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Influence of a low molecular weight metabolite (citrate) on the toxicity of cadmium and zinc to the unicellular green alga Selenastrum capricornutum: An exception to the free-ion model

Abstract : Toxicities of Cd and Zn to the chlorophyte Selenastrum capricornutum were determined in synthetic media buffered by 100 µmol*l -1 of NTA (FRAQ(NTA)) or citrate (FRAQ(CIT)), or in unbuffered FRAQUIL medium (FRAQ). Metal speciation in these exposure media was adjusted so as to maintain constant free concentrations of C 2+, Mg 2+ and Me(z+) even while the free Zn 2+ or Cd 2+ concentrations were varied. The growth response of the algae to variations in free Zn 2+ and free Cd 2+ was similar in FRAQ and FRAQ(NTA) media, but algal sensitivity to free Zn 2+ or free Cd 2+ increased markedly in FRAQ(crr) medium. Addition of Zn to FRAQ, FRAQ(NTA) or FRAQ(CIT) media (0.02-2 µmol*l -1 free Zn 2+) caused a decrease in the algal growth rate, but the algae remained in exponential growth just as long as in the control (72 h). Similar results were obtained for exposures to Cd in FRAQ or FRAQ(NTA) media (0.01-0.9 µmol*l -1 free Cd 2+), but additions of Cd to FRAQ(CIT) yielded anomalous growth curves (heightened sensitivity to Cd 2+ at low Cd levels; shortened period of exponential growth at high Cd levels). Short-term (6 min) intracellular uptake of radiolabelled 109Cd was measured in the three media containing the same free Cd 2+ concentration (0.25 µmol*l -1). Uptake of cadmium was more than 2-fold higher in FRAQ(CIT) than in the other two media. Under the same conditions, the algae could be shown to accumulate citrate; the measured uptake rate (83 pmol citrate m -2*s -1) was about 4 times greater than that of Cd in the presence of citrate (21 pmol Cd*m -2*s -1) - the citrate transporter would only have to be fooled once every four transport events to account for the enhanced cadmium uptake in the presence of citrate. Our results clearly show that the bioavailability of Cd and Zn diverges from the predictions of the Free-Ion Model in the presence of a low molecular weight metabolite such as citrate - accidental or piggy-back uptake of the metal-ligand complex across the biological membrane is a plausible explanation for this enhanced availability.Toxicities of Cd and Zn to the chlorophyte Selenastrum capricornutum were determined in synthetic media buffered by 100 µmol*l -1 of NTA (FRAQ NTA) or citrate (FRAQ CIT), or in unbuffered FRAQUIL medium (FRAQ). Metal speciation in these exposure media was adjusted so as to maintain constant free concentrations of Ca 2+, Mg 2+ and Me z+ even while the free Zn 2+ or Cd 2+ concentrations were varied. The growth response of the algae to variations in free Zn 2+ and free Cd 2+ was similar in FRAQ and FRAQ NTA media, but algal sensitivity to free Zn 2+ or free Cd 2+ increased markedly in FRAQ CIT medium. Addition of Zn to FRAQ, FRAQ NTA or FRAQ CIT media (0.02-2 µmol*l -1 free Zn 2+) caused a decrease in the algal growth rate, but the algae remained in exponential growth just as long as in the control (72 h). Similar results were obtained for exposures to Cd in FRAQ or FRAQ NTA media (0.01-0.9 µmol*l -1 free Cd 2+), but additions of Cd to FRAQ CIT yielded anomalous growth curves (heightened sensitivity to Cd 2+ at low Cd levels; shortened period of exponential growth at high Cd levels). Short-term (6 min) intracellular uptake of radiolabelled 109Cd was measured in the three media containing the same free Cd 2+ concentration (0.25 µmol*l -1). Uptake of cadmium was more than 2-fold higher in FRAQ CIT than in the other two media. Under the same conditions, the algae could be shown to accumulate citrate; the measured uptake rate (83 pmol citrate*m -2*s -1) was about 4 times greater than that of Cd in the presence of citrate (21 pmol Cd*m -2*s -1) - the citrate transporter would only have to be fooled once every four transport events to account for the enhanced cadmium uptake in the presence of citrate. Our results clearly show that the bioavailability of Cd and Zn diverges from the predictions of the Free-Ion Model in the presence of a low molecular weight metabolite such as citrate - accidental or piggy-back uptake of the metal-ligand complex across the biological membrane is a plausible explanation for this enhanced availability.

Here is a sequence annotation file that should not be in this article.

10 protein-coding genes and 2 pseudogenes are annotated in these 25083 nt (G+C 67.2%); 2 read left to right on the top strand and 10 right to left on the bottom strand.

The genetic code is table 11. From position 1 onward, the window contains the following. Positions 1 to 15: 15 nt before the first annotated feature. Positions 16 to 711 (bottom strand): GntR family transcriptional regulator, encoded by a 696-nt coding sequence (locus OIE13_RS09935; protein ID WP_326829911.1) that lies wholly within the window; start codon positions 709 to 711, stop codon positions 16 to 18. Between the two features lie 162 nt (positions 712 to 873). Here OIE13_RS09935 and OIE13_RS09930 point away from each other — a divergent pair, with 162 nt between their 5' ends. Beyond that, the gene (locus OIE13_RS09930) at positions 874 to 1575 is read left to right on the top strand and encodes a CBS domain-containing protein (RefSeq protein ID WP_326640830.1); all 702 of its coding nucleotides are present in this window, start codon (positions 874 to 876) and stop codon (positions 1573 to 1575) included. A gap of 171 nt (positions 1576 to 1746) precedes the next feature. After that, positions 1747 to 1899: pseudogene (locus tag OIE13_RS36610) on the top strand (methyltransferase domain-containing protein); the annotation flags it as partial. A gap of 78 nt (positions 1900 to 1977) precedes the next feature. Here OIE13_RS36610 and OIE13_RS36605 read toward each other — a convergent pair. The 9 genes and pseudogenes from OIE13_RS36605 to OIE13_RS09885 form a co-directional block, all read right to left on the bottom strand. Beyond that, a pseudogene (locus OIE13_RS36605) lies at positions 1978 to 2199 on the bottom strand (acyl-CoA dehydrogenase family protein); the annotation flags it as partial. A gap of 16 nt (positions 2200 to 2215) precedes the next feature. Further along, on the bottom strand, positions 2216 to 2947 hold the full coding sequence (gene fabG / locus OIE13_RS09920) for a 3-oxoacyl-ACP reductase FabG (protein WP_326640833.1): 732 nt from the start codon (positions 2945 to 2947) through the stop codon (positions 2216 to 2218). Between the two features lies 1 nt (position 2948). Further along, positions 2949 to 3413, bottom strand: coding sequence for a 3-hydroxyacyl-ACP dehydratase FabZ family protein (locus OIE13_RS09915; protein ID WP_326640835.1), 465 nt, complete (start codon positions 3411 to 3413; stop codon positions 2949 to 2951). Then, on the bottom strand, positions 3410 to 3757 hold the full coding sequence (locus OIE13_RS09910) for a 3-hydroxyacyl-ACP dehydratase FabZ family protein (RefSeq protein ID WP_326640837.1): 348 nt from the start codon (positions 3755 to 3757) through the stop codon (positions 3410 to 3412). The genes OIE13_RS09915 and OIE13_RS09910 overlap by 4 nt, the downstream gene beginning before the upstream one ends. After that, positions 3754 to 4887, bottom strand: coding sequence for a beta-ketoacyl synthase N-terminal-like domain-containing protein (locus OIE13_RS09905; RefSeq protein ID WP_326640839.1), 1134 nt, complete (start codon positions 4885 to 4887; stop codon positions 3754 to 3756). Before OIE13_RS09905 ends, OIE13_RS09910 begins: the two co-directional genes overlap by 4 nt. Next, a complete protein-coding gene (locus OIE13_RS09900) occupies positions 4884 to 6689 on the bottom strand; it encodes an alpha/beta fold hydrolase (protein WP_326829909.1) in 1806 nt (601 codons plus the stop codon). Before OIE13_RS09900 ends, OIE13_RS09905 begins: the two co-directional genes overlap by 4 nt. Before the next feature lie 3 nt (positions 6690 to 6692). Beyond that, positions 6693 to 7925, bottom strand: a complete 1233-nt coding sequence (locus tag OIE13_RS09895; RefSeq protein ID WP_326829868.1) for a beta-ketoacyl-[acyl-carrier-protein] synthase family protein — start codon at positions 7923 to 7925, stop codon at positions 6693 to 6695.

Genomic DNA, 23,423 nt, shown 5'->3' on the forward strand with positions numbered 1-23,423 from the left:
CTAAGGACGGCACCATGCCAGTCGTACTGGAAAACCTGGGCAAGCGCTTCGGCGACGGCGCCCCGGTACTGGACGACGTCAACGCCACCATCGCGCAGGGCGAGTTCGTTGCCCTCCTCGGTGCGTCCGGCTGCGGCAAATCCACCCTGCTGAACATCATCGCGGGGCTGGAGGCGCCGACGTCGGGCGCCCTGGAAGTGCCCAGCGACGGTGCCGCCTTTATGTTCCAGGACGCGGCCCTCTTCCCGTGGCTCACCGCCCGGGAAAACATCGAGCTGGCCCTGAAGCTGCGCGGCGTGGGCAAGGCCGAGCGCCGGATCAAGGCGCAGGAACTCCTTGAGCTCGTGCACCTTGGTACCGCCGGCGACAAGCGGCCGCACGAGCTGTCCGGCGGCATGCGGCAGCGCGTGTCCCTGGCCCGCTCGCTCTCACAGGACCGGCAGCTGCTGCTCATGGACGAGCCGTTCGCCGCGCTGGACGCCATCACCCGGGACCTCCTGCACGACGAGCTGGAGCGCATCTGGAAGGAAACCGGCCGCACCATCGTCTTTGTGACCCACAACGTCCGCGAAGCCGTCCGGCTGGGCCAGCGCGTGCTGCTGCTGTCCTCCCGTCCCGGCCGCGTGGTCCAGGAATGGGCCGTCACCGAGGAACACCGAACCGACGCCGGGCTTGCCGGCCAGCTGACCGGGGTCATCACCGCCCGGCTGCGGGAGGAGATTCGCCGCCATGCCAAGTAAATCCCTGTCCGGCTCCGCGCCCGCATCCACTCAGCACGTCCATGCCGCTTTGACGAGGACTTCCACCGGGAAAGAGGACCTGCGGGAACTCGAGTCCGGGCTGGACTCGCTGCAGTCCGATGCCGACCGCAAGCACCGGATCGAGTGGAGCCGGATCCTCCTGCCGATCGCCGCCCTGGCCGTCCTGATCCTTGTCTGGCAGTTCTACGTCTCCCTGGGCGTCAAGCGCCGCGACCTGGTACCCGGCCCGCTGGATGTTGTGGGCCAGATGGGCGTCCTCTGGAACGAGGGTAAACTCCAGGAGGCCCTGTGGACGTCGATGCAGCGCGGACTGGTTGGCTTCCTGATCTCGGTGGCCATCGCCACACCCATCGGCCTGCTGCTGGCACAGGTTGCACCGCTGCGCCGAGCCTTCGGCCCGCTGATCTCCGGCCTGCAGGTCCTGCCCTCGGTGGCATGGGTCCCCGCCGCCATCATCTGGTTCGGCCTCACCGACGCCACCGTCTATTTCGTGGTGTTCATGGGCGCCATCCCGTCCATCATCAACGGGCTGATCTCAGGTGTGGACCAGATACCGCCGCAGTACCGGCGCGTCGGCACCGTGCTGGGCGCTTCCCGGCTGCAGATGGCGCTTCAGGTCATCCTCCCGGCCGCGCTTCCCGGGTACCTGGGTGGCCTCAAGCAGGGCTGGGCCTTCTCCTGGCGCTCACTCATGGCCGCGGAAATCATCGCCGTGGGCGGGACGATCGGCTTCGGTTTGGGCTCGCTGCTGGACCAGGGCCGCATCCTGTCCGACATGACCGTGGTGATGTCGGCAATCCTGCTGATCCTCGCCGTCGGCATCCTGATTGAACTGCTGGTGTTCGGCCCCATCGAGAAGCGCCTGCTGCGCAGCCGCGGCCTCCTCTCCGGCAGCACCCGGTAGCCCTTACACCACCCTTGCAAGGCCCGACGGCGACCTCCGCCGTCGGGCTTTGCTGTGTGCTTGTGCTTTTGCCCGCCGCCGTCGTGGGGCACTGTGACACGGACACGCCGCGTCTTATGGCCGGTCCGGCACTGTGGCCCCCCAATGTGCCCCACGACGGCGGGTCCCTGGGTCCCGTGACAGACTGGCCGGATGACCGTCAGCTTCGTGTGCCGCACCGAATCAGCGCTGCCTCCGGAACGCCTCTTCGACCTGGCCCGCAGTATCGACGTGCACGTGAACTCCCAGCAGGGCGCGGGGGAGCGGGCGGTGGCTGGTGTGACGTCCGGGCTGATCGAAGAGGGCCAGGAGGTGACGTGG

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Soumis le : mardi 22 janvier 2013 - 14:37:18
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O. Errecalde, Martin Seidl, P.G.C. Campbell. Influence of a low molecular weight metabolite (citrate) on the toxicity of cadmium and zinc to the unicellular green alga Selenastrum capricornutum: An exception to the free-ion model. Water Research, IWA Publishing, 1998, 32 (2), pp.419. ⟨10.1016/S0043-1354(97)00282-0⟩. ⟨hal-00779533⟩

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